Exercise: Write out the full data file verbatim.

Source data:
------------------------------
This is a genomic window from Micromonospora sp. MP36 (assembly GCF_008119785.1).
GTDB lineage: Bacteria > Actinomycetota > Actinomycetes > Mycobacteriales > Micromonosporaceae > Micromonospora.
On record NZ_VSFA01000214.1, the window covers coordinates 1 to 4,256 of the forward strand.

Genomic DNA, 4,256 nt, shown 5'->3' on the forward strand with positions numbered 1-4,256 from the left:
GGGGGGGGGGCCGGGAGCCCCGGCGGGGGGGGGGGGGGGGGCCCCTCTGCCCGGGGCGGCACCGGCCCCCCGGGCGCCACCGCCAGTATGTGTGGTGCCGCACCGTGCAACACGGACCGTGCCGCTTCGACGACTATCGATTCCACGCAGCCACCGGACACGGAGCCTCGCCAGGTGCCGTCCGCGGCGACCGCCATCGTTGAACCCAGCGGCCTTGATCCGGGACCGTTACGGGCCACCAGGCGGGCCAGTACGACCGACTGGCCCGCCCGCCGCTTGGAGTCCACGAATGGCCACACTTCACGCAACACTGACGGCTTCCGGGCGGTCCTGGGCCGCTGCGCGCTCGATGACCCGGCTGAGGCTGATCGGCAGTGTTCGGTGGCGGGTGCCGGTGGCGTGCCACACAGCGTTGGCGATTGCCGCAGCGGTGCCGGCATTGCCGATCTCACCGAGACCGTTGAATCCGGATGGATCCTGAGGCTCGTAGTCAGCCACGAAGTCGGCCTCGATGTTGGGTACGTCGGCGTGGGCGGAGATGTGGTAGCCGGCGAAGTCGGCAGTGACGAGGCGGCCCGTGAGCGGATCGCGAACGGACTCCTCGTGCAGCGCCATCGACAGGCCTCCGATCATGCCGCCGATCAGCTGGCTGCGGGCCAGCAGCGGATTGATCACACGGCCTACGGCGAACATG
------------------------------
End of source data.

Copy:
This is a genomic window from Micromonospora sp. MP36 (assembly GCF_008119785.1).
GTDB lineage: Bacteria > Actinomycetota > Actinomycetes > Mycobacteriales > Micromonosporaceae > Micromonospora.
On record NZ_VSFA01000214.1, the window covers coordinates 1 to 4,256 of the forward strand.

Genomic DNA, 4,256 nt, shown 5'->3' on the forward strand with positions numbered 1-4,256 from the left:
GGGGGGGGGGCCGGGAGCCCCGGCGGGGGGGGGGGGGGGGGCCCCTCTGCCCGGGGCGGCACCGGCCCCCCGGGCGCCACCGCCAGTATGTGTGGTGCCGCACCGTGCAACACGGACCGTGCCGCTTCGACGACTATCGATTCCACGCAGCCACCGGACACGGAGCCTCGCCAGGTGCCGTCCGCGGCGACCGCCATCGTTGAACCCAGCGGCCTTGATCCGGGACCGTTACGGGCCACCAGGCGGGCCAGTACGACCGACTGGCCCGCCCGCCGCTTGGAGTCCACGAATGGCCACACTTCACGCAACACTGACGGCTTCCGGGCGGTCCTGGGCCGCTGCGCGCTCGATGACCCGGCTGAGGCTGATCGGCAGTGTTCGGTGGCGGGTGCCGGTGGCGTGCCACACAGCGTTGGCGATTGCCGCAGCGGTGCCGGCATTGCCGATCTCACCGAGACCGTTGAATCCGGATGGATCCTGAGGCTCGTAGTCAGCCACGAAGTCGGCCTCGATGTTGGGTACGTCGGCGTGGGCGGAGATGTGGTAGCCGGCGAAGTCGGCAGTGACGAGGCGGCCCGTGAGCGGATCGCGAACGGACTCCTCGTGCAGCGCCATCGACAGGCCTCCGATCATGCCGCCGATCAGCTGGCTGCGGGCCAGCAGCGGATTGATCACACGGCCTACGGCGAACATG